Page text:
Over the last 10 years I have personally visited loads of customer business process management (BPM) deployments, and it is uncanny to see how common the problems can be regarding enterprise BPM adoption. In this post, I share my current top-five pitfalls.
1. Lack of a strong BPM leader
This one may be obvious, but with the complex nature of most BPM projects and the expansive nature of the stakeholder map, an experienced and effective BPM leader will need a strong set of skills to ensure success. Too often, companies simply recruit a project manager without any BPM, agile or integration experience.
2. Stakeholder buy-in
There are typically many key stakeholders in the business, IT and operations functions in most BPM projects. Across the different BPM projects, and as the corporation embraces enterprise-wide BPM adoption, some of these stakeholders are likely to include part of the executive C-suite audience. Without clear and effective stakeholder management, even if individual BPM projects succeed and deliver value, it is rare that enterprise adoption will be successful.
3. Incorrect data design
One of the key technical problems that I see time and time again is incorrect data design. BPM projects often use a data design linked to the user interface, and this sometimes misses the complexities of an integration-centric canonical structure. Without a clear understanding of the intricacies of this domain, projects often become excessively complicated to change and can lead to performance issues.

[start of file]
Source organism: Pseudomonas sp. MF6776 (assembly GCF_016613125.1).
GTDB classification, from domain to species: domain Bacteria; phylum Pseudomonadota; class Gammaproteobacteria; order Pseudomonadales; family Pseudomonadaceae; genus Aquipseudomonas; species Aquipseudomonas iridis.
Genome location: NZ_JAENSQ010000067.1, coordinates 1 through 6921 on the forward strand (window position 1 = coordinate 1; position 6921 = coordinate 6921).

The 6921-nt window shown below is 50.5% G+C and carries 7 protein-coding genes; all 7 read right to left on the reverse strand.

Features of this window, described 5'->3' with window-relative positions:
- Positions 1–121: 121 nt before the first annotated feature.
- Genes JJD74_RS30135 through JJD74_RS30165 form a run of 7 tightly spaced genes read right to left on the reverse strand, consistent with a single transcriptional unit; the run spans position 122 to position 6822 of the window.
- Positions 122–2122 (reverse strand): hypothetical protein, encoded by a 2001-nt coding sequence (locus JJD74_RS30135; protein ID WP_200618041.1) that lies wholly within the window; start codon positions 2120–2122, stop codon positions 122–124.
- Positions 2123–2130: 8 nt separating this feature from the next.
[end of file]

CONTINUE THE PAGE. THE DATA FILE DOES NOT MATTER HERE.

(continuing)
4. Agile and BPM
While companies have now started to adopt agile development within their organizations as their key development method, few actually have certified practioners leading the effort, which can mean sporadic adoption of the key components of the method. This is one of the main reasons IBM licenses its own BPM implementation methodology, ISIS, to customers and business partners. (Check out this download on the ISIS implementation methodology for more info.)
5. Wrong first project
Picking the right first project can also be a daunting task. Choosing an initial project as complex as “account opening,” even though you might have had the best intentions to justify a business case, often leads to stalled adoption. I typically advise clients to start with something smaller and less enterprise focused. This will allow you to gradually build skills, best practices and so on that you can use in later projects.
To avoid these common pitfalls, it is often useful to engage a trusted third party to ensure success, one with proven BPM practitioner experience. Spending this time planning will lead to a much better chance of success.
What other challenges have you seen in your BPM adoption? Connect with me on Twitter @aggarwal_sunil to hear and share more on this subject.